SCOTTSBLUFF — Julie Brown was speaking with her father one day about her career at St. Agnes Catholic School. He told her, “Maybe one day, you’re going to run that school.” Brown wasn’t so sure. Her father was.
Brown comes from a family of teachers. Her father taught for 35 years in Ogallala. She has three siblings — two are teachers — and many other family members who work in the field.
Though many in her family followed the education path, Brown’s parents always encouraged their children to do whatever they wanted to do.
“We were highly encouraged to go to college, but we could choose whatever career we wanted,” she said.
Brown’s father was an inspiration. She watched as he worked with youth “on the edge,” the ones who needed a little extra guidance. She has heard many times from his former students about the influence her father had on their lives.
“He impacted a lot of people,” she said.
After Brown and her husband, Pat, graduated from Kearney State, they moved to Omaha while he attended medical school.
Her first teaching position in Blair was a one-year contract. She was covering for another teacher who was coming back.
She found work at a Catholic school in Council Bluffs, Iowa. She loved the idea of working in a Catholic school, but Pat was in medical school. The pay was low and she needed insurance.
“I thought, ‘Some day, I’m going to do that,’” she said.
Fortunately, another position opened in Blair, where she taught for seven years. She also coached volleyball and track.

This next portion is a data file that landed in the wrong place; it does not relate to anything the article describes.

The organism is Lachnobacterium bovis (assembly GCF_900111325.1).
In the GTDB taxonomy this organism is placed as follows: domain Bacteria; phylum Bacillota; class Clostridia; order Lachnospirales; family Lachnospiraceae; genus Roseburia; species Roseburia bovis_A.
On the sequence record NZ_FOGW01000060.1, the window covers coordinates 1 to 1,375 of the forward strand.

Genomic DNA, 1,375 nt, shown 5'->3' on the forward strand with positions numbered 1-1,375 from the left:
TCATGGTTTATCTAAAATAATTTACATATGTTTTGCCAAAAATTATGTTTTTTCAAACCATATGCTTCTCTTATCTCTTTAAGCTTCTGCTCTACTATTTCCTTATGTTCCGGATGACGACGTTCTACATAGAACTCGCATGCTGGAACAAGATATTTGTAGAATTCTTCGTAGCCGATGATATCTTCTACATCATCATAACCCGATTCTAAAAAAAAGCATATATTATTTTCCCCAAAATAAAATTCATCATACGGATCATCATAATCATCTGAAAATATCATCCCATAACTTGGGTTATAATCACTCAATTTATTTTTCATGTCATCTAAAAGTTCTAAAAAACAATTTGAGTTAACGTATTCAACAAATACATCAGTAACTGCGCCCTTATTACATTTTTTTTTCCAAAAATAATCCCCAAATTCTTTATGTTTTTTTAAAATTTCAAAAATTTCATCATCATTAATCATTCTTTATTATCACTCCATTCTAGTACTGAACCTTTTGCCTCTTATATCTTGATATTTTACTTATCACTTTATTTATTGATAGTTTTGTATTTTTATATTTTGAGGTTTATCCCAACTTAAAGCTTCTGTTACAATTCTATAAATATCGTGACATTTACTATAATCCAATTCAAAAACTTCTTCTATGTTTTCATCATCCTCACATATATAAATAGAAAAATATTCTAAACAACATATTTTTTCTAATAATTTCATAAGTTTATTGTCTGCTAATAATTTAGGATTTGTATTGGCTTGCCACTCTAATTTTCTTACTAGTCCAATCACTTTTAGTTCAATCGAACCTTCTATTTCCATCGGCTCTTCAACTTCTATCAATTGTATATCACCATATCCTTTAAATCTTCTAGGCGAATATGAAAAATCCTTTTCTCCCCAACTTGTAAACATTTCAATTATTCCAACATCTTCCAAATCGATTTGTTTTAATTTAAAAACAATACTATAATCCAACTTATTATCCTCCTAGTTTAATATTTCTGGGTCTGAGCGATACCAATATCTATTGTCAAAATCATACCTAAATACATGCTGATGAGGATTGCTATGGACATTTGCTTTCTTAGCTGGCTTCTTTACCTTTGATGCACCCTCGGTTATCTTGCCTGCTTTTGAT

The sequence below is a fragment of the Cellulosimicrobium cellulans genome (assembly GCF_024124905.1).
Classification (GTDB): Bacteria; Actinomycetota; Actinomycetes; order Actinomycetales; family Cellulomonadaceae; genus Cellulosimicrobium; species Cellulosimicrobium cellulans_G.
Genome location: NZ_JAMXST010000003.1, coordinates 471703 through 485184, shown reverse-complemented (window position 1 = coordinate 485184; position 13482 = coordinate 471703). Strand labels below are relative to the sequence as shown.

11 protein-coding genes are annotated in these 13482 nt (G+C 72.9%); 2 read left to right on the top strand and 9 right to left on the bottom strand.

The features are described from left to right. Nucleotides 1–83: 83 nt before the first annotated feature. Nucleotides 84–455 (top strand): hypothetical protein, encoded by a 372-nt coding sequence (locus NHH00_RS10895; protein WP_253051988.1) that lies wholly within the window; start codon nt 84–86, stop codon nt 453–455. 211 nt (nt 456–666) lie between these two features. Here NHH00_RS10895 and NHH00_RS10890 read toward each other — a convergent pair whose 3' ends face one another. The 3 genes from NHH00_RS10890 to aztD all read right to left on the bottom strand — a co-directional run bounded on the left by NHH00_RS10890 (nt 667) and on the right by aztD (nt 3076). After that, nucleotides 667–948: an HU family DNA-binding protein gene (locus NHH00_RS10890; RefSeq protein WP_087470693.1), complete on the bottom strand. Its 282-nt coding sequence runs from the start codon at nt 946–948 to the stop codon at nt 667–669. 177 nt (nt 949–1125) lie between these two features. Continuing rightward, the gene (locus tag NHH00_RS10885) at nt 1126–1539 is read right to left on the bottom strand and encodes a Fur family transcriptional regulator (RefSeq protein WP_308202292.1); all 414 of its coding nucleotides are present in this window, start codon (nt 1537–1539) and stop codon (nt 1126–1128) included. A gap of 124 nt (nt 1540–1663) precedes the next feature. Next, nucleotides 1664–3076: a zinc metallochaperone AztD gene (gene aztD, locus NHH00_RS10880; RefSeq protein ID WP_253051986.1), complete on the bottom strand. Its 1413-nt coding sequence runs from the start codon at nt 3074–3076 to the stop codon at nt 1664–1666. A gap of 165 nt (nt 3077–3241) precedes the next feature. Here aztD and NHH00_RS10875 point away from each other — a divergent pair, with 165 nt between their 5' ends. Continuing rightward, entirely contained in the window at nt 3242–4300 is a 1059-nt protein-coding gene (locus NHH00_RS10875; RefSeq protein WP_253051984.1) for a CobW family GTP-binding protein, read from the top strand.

“I still keep in touch with many of my first teaching colleagues,” she said. “They played a big role in helping to develop my teaching skills and I had an amazing mentor teacher there.”
In 1993, Brown moved to Scottsbluff. Her first year here, she stayed at home. Brown wanted to do something more, but she couldn’t work with a 3 year old and a 3 month old. She had multiple projects going on at home and Pat encouraged her find a job. One day, while watching the Bluffs Middle School marching band practice on the streets, a mother of a kindergartner asked Brown if she was going to apply for the fourth grade teacher position at St. Agnes Catholic School. She said no, because she couldn’t afford the day care. Brown asked the mother, who also had a teaching degree if she was going to apply.
“She said, ‘No, but I’ll watch your kids,’” Brown said. “That was a bit of a God moment.”
She began teaching at St. Agness during the 1993-94 school year as a fourth grade teacher.
Brown had enjoyed her time teaching in public schools, but said there is something different about being able to educate children with a faith value behind it.
“I was a public school kid and my dad was a public school educator,” she said. “It just always seemed like St. Agnes was the fit for me.”
After 14 years in the classroom, she scaled back her teaching duties and worked part time for three years as a physical education teacher. Her two older daughters were in high school and she enjoyed the limited teaching schedule so she could follow them in their activities.